April 6, 2020
Google Analytics Advanced Segments explained

Google Analytics Advanced Segments explained


– In this video, I’m going to show you how you can use the
advanced segments feature of Google Analytics to
enhance your analysis ability and turn your data into insights. What they are and how they
work, all and more coming up. So let’s dive in. Hi there and welcome to another
video of Measureschool.com, where we teach you the data driven way of digital marketing. My name is Julian and today
we are gonna talk about Advanced Segments, which
can be found within Google Analytics, up here. In this video, I’m gonna
give you a short overview on what they are and how to use them. Now by default we are
looking at all the users that are coming to our website, and Google Analytics gives us very insightful reports already about where the
user, for example, came from and what he did on our website. Now by default in these
reports that we have in Google Analytics we take
into account 100% of all the users that came to our website so we get an accurate view
on, for example, which channel the user came from in. For example, in this report
Google Analytics for us breaks it down, so it takes a subset of the whole session base and
represents it in one column. So for example here the
Google Organic account accounts for 12% of the total traffic. And this is in essence already a bucket or a group of sessions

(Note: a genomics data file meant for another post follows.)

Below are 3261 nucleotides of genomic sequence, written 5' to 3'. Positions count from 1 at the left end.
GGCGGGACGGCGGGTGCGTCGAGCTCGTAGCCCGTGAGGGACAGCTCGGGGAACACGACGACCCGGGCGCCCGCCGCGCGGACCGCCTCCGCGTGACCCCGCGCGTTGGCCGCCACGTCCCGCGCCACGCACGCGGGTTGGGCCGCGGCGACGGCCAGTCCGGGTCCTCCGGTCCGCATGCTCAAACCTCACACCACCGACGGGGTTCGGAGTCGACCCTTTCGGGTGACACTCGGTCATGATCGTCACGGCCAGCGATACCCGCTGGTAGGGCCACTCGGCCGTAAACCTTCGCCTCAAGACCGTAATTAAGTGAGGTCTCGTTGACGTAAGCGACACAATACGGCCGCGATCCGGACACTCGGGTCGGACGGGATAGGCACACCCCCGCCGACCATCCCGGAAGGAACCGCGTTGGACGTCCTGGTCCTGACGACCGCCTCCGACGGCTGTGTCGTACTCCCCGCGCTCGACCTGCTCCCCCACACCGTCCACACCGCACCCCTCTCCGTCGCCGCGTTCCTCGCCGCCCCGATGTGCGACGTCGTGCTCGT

who came to our website through the Google Organic channel. So in the reports Google Analytics already segments for us automatically. Now what if we wanted to look at the Google Organic traffic
here in another report? So for example we have a
Geo-location report here to see where did all our users come from but this by default again
looks at all the total visitors coming to our website. So we have this Advanced Segments feature where we can actually segment down on a particular user group. So we can add a segment here and say we just want to look
at our organic traffic, which is the Google organic traffic. We can add that and let’s get
rid of our all users up here. Click on Apply and the
data will be crunched, so will only represent our 12% of data that came through the organic channel and we can again look
at our location charts and see how many people
actually came to our website organically from which country. So one used case for